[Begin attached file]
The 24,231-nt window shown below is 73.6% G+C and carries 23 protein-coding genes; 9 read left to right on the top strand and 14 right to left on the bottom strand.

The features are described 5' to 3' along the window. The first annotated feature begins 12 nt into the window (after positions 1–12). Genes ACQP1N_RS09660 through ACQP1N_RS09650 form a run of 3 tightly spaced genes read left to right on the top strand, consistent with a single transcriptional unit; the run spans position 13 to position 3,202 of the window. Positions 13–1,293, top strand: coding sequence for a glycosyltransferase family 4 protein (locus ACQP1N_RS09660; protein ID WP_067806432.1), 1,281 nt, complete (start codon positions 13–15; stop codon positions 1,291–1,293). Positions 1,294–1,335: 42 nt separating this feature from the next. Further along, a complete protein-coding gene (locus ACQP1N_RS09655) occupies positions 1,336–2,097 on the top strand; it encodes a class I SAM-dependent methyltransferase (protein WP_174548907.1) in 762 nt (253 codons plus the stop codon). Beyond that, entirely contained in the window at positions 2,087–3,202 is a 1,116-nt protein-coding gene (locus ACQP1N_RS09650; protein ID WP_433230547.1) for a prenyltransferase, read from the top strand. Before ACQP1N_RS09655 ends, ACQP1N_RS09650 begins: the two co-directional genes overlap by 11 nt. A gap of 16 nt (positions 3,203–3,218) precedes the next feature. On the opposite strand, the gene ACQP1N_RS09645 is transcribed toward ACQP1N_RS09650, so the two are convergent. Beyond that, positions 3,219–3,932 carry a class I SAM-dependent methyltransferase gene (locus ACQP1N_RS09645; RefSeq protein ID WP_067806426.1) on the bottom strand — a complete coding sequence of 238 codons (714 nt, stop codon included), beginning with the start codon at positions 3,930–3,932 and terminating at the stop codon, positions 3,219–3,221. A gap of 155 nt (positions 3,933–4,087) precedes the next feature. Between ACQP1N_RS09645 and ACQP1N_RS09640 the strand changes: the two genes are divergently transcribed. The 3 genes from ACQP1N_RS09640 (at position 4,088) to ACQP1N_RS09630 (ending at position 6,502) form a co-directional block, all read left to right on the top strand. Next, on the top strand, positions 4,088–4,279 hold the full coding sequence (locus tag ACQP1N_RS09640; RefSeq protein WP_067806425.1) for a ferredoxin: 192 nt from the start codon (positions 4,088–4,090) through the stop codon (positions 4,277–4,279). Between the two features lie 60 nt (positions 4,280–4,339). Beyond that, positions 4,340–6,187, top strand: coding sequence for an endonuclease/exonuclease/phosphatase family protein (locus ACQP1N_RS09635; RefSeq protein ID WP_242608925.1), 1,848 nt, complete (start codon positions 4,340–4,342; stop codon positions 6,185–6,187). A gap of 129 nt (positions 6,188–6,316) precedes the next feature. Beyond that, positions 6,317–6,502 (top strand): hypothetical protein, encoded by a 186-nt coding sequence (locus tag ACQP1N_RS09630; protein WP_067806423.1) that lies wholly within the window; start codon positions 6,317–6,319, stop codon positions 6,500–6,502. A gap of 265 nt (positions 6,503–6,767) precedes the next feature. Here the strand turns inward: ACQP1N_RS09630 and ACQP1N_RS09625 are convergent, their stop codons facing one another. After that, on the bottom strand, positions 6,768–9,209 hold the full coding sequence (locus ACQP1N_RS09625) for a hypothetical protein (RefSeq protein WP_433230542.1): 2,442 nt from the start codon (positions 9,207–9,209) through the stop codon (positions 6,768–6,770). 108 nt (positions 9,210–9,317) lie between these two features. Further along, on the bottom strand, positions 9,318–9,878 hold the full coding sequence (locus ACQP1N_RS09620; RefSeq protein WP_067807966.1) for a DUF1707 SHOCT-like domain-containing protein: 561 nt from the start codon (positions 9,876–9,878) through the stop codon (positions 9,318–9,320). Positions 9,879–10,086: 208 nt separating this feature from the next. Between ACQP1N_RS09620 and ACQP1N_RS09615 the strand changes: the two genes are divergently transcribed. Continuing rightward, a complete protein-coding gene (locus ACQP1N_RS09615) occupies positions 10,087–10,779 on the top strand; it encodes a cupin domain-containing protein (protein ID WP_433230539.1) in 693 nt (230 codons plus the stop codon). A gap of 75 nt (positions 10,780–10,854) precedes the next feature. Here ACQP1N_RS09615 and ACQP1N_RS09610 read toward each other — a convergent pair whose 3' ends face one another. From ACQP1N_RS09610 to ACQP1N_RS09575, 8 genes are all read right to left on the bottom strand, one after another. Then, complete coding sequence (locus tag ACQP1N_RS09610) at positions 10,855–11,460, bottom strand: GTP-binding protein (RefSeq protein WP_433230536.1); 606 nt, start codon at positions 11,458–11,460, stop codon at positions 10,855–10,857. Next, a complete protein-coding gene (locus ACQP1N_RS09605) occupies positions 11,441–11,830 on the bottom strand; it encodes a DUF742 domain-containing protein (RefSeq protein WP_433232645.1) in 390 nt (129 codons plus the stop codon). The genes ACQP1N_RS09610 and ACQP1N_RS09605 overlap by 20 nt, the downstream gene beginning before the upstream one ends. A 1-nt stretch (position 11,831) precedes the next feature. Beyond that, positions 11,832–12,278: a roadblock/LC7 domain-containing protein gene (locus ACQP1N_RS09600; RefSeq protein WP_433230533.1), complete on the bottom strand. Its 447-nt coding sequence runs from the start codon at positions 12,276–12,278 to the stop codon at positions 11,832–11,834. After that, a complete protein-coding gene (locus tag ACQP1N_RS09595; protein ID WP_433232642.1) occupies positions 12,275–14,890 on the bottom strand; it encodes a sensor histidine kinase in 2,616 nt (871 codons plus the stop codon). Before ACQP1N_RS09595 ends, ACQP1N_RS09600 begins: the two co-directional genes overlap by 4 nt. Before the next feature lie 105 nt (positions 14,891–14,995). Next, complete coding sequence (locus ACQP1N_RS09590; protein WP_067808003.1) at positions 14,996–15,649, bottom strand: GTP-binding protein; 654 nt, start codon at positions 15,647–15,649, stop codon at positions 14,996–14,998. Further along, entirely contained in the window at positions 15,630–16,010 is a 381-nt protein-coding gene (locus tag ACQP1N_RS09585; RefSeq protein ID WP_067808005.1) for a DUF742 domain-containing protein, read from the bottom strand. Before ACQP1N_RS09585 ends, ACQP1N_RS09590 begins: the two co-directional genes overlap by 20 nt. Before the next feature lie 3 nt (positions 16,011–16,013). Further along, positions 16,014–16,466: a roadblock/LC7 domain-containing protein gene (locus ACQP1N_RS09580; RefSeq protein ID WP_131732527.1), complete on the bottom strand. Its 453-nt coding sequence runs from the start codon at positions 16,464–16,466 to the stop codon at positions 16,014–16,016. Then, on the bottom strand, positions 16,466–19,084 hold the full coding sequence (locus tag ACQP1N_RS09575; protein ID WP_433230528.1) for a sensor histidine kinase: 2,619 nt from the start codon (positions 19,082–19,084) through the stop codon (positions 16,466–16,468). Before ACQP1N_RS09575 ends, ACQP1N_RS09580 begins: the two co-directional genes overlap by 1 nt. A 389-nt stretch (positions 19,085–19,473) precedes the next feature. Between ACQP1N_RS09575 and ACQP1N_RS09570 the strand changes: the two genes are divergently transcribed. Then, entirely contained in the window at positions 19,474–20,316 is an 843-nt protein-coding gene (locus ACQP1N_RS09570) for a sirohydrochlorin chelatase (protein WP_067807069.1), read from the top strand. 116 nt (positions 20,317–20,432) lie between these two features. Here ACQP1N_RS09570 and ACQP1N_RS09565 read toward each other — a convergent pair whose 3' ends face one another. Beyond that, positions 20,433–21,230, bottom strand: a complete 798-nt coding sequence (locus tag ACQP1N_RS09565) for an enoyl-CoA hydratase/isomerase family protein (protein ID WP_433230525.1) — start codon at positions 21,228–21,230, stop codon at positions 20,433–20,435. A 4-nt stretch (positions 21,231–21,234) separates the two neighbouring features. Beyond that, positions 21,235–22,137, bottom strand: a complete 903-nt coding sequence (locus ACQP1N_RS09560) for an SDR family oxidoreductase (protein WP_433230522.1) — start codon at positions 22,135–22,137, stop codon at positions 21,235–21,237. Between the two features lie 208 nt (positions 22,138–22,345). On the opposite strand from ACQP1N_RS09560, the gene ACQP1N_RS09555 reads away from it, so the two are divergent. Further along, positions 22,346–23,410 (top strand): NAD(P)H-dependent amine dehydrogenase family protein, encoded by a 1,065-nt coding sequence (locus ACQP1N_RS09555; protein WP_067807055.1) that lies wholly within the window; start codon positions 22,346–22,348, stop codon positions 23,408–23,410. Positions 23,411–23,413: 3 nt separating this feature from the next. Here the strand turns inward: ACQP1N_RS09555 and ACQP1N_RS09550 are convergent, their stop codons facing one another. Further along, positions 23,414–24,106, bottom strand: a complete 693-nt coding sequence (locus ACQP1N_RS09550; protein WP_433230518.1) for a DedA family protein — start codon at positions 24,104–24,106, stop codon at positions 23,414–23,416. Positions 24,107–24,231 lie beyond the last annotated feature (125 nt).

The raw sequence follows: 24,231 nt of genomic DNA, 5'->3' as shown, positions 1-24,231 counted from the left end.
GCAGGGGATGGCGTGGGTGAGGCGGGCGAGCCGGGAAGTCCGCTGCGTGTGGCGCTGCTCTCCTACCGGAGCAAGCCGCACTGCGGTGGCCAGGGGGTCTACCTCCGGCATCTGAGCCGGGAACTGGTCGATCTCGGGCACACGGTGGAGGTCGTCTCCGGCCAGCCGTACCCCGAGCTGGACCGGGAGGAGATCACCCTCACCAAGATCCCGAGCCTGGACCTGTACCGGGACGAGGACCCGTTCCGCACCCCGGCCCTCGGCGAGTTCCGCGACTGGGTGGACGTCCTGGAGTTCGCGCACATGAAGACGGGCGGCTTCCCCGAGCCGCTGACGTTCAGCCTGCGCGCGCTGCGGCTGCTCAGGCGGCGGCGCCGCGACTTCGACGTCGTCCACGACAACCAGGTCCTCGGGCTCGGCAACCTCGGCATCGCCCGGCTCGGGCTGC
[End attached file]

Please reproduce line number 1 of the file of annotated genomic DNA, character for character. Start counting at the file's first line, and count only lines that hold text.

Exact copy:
The 24,231-nt window shown below is 73.6% G+C and carries 23 protein-coding genes; 9 read left to right on the top strand and 14 right to left on the bottom strand.